• O – Open-closed principle. Objects or entities should be open for extension, but closed for modification.
  • L – Liskov substitution principle. Let q(x) be a property provable about objects of x of type T. Then q(y) should be provable for objects y of type S where S is a subtype of T.
  • I – Interface segregation principle. A client should never be forced to implement an interface that it doesn’t use or clients shouldn’t be forced to depend on methods they do not use.
  • D – Dependency Inversion Principle. Entities must depend on abstractions not on concretions. It states that the high level module must not depend on the low level module, but they should depend on abstractions.

🔗Source: scotch.io

Q4: What Is BASE Property Of A System?

Topic: Software Architecture
Difficulty: ⭐⭐⭐⭐

BASE properties are the common properties of recently evolved NoSQL databases. According to CAP theorem, a BASE system does not guarantee consistency. This is a contrived acronym that is mapped to following property of a system in terms of the CAP theorem:

  • Basically available indicates that the system is guaranteed to be available
  • Soft state indicates that the state of the system may change over time, even without input. This is mainly due to the eventually consistent model.
  • Eventual consistency indicates that the system will become consistent over time, given that the system doesn’t receive input during that time.

🔗Source: fromdev.com

Q5: What Is CAP Theorem?

Topic: Software Architecture
Difficulty: ⭐⭐⭐⭐⭐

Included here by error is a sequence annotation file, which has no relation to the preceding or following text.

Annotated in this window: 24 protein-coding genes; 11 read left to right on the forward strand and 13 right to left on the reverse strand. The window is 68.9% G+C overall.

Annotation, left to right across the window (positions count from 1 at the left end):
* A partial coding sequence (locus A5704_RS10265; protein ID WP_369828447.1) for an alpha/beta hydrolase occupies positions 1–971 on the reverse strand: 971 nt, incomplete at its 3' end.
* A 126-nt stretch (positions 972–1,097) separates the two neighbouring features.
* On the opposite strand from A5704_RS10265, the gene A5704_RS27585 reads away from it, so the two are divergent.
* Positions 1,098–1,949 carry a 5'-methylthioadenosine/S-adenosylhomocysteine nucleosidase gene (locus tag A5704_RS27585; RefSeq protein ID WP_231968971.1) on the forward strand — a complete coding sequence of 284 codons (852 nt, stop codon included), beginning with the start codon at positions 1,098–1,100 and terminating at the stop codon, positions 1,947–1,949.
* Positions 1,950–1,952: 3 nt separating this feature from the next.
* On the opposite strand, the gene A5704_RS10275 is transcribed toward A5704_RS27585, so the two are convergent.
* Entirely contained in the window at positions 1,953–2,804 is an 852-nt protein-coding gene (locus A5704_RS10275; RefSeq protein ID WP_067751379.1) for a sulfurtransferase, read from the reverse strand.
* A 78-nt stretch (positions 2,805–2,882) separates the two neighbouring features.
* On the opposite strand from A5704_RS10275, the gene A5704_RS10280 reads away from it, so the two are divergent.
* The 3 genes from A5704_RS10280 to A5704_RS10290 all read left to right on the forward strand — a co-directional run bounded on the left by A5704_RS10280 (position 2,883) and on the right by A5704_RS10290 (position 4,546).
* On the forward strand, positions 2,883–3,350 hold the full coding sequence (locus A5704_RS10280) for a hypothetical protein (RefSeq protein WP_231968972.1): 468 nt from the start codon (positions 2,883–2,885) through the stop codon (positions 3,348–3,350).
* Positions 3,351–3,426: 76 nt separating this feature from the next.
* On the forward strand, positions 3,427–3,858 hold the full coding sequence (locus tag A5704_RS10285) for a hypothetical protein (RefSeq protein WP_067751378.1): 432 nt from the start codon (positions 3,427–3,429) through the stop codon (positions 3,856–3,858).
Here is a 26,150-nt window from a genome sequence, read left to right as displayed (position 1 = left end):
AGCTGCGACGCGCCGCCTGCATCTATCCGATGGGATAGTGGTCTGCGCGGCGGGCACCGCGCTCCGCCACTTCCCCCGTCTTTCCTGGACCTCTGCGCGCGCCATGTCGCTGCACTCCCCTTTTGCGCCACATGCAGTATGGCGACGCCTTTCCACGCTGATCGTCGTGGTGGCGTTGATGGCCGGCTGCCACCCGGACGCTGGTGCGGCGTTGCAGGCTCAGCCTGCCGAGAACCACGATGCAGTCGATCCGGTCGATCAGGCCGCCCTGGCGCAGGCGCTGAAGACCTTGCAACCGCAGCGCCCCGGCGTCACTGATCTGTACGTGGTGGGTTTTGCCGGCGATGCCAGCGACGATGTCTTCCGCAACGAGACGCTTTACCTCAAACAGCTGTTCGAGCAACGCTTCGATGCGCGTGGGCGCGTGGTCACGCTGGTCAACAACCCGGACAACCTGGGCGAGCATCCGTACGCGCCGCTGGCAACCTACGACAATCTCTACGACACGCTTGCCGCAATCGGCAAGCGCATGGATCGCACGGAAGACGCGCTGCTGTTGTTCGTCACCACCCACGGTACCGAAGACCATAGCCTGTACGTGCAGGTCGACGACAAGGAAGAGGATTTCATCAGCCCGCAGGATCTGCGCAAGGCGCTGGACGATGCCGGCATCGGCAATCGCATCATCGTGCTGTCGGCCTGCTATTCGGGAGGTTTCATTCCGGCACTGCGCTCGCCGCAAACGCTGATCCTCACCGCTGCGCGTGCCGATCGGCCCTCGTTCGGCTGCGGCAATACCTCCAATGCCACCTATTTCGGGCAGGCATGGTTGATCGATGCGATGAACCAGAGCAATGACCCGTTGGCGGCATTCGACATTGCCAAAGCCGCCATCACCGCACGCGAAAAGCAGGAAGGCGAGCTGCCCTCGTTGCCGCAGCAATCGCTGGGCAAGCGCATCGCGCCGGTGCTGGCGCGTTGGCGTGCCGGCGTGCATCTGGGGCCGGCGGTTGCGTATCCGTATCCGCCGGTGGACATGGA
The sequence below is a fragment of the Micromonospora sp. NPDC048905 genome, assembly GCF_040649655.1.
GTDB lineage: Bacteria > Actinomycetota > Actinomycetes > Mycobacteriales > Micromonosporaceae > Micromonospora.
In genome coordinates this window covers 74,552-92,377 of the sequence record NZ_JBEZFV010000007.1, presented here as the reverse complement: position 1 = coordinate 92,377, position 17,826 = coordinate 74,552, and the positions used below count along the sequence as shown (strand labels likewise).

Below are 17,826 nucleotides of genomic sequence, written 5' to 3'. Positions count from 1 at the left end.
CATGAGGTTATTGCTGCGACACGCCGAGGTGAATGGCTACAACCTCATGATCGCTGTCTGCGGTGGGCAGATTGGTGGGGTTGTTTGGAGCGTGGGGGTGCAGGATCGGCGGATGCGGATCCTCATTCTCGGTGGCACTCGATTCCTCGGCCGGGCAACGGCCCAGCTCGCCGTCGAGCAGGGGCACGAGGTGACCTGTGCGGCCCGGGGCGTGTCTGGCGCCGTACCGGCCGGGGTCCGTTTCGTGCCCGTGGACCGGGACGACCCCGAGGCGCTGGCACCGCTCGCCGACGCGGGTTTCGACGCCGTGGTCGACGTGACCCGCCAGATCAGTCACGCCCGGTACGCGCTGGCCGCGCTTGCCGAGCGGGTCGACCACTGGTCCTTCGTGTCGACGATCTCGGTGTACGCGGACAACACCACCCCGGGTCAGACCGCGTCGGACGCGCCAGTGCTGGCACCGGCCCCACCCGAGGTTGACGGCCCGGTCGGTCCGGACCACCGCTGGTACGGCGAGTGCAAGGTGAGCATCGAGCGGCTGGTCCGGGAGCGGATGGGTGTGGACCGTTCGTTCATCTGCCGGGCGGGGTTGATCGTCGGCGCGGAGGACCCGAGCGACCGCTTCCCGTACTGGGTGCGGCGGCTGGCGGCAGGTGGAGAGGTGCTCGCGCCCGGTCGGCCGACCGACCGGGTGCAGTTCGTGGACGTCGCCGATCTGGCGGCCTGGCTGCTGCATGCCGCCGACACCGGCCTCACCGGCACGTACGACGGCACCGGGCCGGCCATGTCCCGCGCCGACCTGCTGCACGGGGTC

The CAP Theorem for distributed computing was published by Eric Brewer. This states that it is not possible for a distributed computer system to simultaneously provide all three of the following guarantees:

  1. Consistency (all nodes see the same data even at the same time with concurrent updates )
  2. Availability (a guarantee that every request receives a response about whether it was successful or failed)
  3. Partition tolerance (the system continues to operate despite arbitrary message loss or failure of part of the system)

The CAP acronym corresponds to these 3 guarantees. This theorem has created the base for modern distributed computing approaches. Worlds most high volume traffic companies (e.g. Amazon, Google, Facebook) use this as basis for deciding their application architecture. Its important to understand that only two of these three conditions can be guaranteed to be met by a system.

🔗Source: fromdev.com

Q6: Do you familiar with The Twelve-Factor App principles?

Topic: Software Architecture